November 24, 2020 Read More →

Major Australian industrial firm Sun Metals commits to 100% renewable energy

Renew Economy:

The Queensland zinc refiner Sun Metals has announced it will go 100 per cent renewables, and will add further capacity to pursue “green hydrogen” opportunities in transport and export in what is being regarded as one of the most significant developments in Australia’s energy transition.

The decision by the South Korean owned Sun Metals refinery – the second biggest single energy user in Queensland, and one of the biggest in Australia – to reach 100 per cent renewables by 2040 has been described as a “tipping point” by Jon Dee, the Australian head of the RE100 initiative.

“This commitment by Sun Metals to go 100% renewable by 2040 is a real game changer,” Dee said in a statement. “If Sun Metals can go fully renewable by 2040, there’s no reason why every other Australian refinery and smelter can’t do the same.”

It is the second major Australian corporate entity to commit to the RE100 campaign in the past week, with retailer Woolworths announcing a 2025 target, and it takes means consumers of five terawatt hours a year of electricity have committed to source all of their needs from renewables, or about 2.5 per cent of the demand on the main grid. Sun Metals consumes around 1.1TWh a year for its refining processes.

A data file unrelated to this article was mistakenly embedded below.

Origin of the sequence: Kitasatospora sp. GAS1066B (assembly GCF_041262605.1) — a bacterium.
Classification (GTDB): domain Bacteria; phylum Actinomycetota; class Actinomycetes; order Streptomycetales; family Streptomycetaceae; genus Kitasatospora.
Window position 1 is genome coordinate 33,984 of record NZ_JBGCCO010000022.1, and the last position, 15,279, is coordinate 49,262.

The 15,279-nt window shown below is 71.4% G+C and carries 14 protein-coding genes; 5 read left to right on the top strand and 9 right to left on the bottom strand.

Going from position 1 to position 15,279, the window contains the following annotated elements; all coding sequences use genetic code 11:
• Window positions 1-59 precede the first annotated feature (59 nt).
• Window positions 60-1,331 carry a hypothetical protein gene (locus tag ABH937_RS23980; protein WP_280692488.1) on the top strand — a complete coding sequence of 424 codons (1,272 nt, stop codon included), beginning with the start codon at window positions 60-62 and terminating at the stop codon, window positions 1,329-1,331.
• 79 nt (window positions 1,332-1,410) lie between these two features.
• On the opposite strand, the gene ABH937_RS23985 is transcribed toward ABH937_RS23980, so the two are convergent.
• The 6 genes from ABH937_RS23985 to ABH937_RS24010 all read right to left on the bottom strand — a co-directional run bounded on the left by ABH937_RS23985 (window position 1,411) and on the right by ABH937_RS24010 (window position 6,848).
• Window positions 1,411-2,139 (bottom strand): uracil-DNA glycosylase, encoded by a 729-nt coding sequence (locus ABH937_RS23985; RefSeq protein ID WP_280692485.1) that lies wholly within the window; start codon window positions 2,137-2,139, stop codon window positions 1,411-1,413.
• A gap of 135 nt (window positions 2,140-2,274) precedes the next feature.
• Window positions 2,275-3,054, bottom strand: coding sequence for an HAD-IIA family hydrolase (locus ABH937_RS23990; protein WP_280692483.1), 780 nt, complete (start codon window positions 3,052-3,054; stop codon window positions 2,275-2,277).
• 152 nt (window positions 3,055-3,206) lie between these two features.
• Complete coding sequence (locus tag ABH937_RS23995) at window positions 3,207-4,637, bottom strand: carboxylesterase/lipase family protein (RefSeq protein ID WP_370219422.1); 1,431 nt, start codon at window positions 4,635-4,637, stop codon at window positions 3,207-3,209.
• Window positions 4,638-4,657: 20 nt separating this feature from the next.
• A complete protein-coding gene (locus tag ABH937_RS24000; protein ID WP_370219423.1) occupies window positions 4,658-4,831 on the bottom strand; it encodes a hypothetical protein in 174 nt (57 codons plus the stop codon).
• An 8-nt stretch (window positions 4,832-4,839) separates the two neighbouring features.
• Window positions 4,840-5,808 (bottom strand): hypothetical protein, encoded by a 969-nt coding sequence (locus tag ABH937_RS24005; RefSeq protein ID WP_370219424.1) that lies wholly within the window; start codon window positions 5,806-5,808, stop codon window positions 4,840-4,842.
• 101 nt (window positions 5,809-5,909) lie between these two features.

Sun Metals, wholly owned by Korean Zinc Corp, is already sourcing around 22 per cent of its electricity needs from solar, courtesy of the ground-breaking 125 Sun Metals solar farm it installed several years ago. That was the first solar farm to be co-located next to a major energy user in Australia, even though it has suffered issues from unspecified technical problems and grid constraints. However, its output is expected to increase as those issues are addressed.

It now aims to reach 80 per cent renewables by 2030, through the addition of wind energy – although it is not clear whether this will be through the purchase of wind farms themselves, or a contract for their output. It will then seek other technologies such as batteries, biogas and hydrogen to fill the remaining gap, and also plans to invest in green (renewable) hydrogen to replace diesel on the site and as an export fuel in the future. It recently secured a $5 million grant from the Queensland government to develop one of north Queensland’s first renewable hydrogen production facilities.

[Giles Parkinson]

More: “Tipping point”: Queensland zinc refinery commits to 100 pct renewables

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